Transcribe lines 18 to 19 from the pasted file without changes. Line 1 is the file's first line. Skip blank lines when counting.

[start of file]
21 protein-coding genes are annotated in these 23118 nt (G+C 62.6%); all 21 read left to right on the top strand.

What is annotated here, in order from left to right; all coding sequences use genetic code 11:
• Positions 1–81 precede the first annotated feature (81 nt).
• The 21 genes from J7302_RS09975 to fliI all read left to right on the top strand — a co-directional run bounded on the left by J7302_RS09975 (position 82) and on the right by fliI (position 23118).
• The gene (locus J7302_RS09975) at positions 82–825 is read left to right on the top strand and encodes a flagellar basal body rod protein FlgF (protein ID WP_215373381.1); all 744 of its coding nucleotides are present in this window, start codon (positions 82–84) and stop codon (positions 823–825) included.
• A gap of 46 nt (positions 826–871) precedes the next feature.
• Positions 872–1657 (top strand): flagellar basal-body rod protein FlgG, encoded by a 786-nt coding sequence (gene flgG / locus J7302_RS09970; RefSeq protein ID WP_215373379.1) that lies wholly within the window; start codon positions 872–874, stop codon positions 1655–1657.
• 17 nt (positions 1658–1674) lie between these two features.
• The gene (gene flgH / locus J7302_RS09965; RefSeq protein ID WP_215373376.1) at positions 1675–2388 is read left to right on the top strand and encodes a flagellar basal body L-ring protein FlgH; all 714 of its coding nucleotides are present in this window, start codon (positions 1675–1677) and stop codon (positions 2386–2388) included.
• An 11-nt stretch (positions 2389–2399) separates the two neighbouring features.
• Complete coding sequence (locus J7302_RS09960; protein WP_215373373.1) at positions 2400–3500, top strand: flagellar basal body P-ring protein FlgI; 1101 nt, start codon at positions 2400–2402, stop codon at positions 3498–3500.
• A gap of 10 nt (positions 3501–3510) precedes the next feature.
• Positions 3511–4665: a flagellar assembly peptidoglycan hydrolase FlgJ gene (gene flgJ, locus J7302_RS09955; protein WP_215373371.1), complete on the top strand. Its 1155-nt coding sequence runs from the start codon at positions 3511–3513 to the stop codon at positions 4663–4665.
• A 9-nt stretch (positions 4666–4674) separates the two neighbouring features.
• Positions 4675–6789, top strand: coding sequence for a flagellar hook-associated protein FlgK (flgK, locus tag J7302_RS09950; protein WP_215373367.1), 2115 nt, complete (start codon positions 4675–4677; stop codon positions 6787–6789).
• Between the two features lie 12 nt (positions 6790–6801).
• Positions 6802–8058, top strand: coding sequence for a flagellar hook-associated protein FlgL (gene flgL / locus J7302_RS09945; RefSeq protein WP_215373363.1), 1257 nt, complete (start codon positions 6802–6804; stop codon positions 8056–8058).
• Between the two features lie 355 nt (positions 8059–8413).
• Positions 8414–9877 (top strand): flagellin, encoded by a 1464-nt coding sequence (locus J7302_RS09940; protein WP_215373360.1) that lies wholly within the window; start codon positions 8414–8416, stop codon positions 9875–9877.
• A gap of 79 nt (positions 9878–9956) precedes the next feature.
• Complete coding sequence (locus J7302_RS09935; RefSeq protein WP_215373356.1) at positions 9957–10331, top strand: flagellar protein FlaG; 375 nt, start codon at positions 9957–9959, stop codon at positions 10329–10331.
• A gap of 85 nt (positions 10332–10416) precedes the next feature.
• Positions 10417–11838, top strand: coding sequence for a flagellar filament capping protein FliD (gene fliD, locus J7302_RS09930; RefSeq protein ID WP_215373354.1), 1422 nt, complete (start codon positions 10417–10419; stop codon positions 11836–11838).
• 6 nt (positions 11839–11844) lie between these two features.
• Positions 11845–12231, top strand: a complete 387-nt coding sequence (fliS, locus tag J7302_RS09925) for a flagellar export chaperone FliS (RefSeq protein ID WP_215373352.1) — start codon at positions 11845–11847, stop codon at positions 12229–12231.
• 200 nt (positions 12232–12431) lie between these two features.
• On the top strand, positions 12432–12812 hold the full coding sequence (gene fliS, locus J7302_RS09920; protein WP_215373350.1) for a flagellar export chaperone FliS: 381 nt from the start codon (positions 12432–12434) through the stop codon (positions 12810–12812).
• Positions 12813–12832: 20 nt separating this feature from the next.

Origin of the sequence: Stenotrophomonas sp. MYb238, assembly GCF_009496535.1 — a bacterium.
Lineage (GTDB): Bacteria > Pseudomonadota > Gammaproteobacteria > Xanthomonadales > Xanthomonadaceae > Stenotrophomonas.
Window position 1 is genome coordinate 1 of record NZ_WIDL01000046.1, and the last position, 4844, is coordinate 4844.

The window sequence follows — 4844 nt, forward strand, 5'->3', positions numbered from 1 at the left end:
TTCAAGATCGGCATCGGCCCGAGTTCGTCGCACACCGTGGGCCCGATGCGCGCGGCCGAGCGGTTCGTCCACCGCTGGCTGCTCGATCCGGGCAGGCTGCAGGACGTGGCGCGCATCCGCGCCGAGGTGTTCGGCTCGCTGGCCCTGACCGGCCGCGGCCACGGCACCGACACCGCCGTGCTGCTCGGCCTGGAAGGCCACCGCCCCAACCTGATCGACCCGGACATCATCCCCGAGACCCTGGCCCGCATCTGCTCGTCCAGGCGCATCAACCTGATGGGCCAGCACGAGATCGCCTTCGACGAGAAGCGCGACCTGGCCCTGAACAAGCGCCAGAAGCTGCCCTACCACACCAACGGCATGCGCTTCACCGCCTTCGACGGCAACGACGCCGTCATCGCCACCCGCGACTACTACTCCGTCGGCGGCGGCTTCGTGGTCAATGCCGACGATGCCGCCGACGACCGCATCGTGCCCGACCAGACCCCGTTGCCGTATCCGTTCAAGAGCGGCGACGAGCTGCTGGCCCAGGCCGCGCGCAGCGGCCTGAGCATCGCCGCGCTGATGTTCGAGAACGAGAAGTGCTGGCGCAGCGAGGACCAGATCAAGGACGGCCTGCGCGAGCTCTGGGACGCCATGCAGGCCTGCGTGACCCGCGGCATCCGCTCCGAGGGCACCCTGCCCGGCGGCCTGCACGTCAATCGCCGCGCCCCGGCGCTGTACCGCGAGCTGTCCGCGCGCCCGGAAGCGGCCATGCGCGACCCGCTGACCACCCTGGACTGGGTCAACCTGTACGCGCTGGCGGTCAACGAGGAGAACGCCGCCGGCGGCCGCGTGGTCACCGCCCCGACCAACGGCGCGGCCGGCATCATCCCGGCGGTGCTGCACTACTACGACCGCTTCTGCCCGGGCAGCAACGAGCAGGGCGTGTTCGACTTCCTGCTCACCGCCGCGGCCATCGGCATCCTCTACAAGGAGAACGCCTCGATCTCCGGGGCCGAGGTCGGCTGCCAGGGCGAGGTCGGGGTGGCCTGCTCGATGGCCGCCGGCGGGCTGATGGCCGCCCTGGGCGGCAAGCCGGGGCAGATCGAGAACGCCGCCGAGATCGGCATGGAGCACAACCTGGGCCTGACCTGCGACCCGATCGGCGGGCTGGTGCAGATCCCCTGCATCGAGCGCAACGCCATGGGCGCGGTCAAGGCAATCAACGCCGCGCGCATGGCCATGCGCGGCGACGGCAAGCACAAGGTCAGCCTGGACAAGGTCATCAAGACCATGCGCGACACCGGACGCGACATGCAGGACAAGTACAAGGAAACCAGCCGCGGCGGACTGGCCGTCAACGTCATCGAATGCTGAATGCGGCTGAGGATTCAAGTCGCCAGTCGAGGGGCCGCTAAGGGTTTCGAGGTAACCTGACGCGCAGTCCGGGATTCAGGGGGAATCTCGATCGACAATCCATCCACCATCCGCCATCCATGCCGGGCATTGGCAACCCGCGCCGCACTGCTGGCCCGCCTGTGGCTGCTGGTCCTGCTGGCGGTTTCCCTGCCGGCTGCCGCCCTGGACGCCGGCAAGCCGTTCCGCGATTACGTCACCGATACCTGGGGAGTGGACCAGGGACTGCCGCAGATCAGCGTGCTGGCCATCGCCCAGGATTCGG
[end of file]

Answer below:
• Between the two features lie 355 nt (positions 8059–8413).
• Positions 8414–9877 (top strand): flagellin, encoded by a 1464-nt coding sequence (locus J7302_RS09940; protein WP_215373360.1) that lies wholly within the window; start codon positions 8414–8416, stop codon positions 9875–9877.